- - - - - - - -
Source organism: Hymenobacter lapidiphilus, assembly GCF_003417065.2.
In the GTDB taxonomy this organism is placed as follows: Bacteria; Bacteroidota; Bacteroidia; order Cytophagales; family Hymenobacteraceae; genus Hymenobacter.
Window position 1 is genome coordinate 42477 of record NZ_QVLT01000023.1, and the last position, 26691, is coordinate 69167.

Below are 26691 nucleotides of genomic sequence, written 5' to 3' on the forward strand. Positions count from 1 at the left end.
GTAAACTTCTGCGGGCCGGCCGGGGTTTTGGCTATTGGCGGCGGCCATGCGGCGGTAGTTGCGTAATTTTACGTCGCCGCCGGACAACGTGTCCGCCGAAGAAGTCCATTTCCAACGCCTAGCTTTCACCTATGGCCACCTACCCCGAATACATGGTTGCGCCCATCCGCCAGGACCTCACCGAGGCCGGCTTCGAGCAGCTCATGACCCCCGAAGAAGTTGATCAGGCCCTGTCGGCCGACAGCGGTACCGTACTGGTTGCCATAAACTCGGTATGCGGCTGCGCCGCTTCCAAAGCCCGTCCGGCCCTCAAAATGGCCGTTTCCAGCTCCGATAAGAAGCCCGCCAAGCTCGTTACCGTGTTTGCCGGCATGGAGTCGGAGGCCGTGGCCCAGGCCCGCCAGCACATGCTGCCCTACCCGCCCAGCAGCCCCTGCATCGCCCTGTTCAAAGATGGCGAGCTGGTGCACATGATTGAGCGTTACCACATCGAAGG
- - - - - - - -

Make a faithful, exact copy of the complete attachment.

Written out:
Source organism: Hymenobacter lapidiphilus, assembly GCF_003417065.2.
In the GTDB taxonomy this organism is placed as follows: Bacteria; Bacteroidota; Bacteroidia; order Cytophagales; family Hymenobacteraceae; genus Hymenobacter.
Window position 1 is genome coordinate 42477 of record NZ_QVLT01000023.1, and the last position, 26691, is coordinate 69167.

Below are 26691 nucleotides of genomic sequence, written 5' to 3' on the forward strand. Positions count from 1 at the left end.
GTAAACTTCTGCGGGCCGGCCGGGGTTTTGGCTATTGGCGGCGGCCATGCGGCGGTAGTTGCGTAATTTTACGTCGCCGCCGGACAACGTGTCCGCCGAAGAAGTCCATTTCCAACGCCTAGCTTTCACCTATGGCCACCTACCCCGAATACATGGTTGCGCCCATCCGCCAGGACCTCACCGAGGCCGGCTTCGAGCAGCTCATGACCCCCGAAGAAGTTGATCAGGCCCTGTCGGCCGACAGCGGTACCGTACTGGTTGCCATAAACTCGGTATGCGGCTGCGCCGCTTCCAAAGCCCGTCCGGCCCTCAAAATGGCCGTTTCCAGCTCCGATAAGAAGCCCGCCAAGCTCGTTACCGTGTTTGCCGGCATGGAGTCGGAGGCCGTGGCCCAGGCCCGCCAGCACATGCTGCCCTACCCGCCCAGCAGCCCCTGCATCGCCCTGTTCAAAGATGGCGAGCTGGTGCACATGATTGAGCGTTACCACATCGAAGG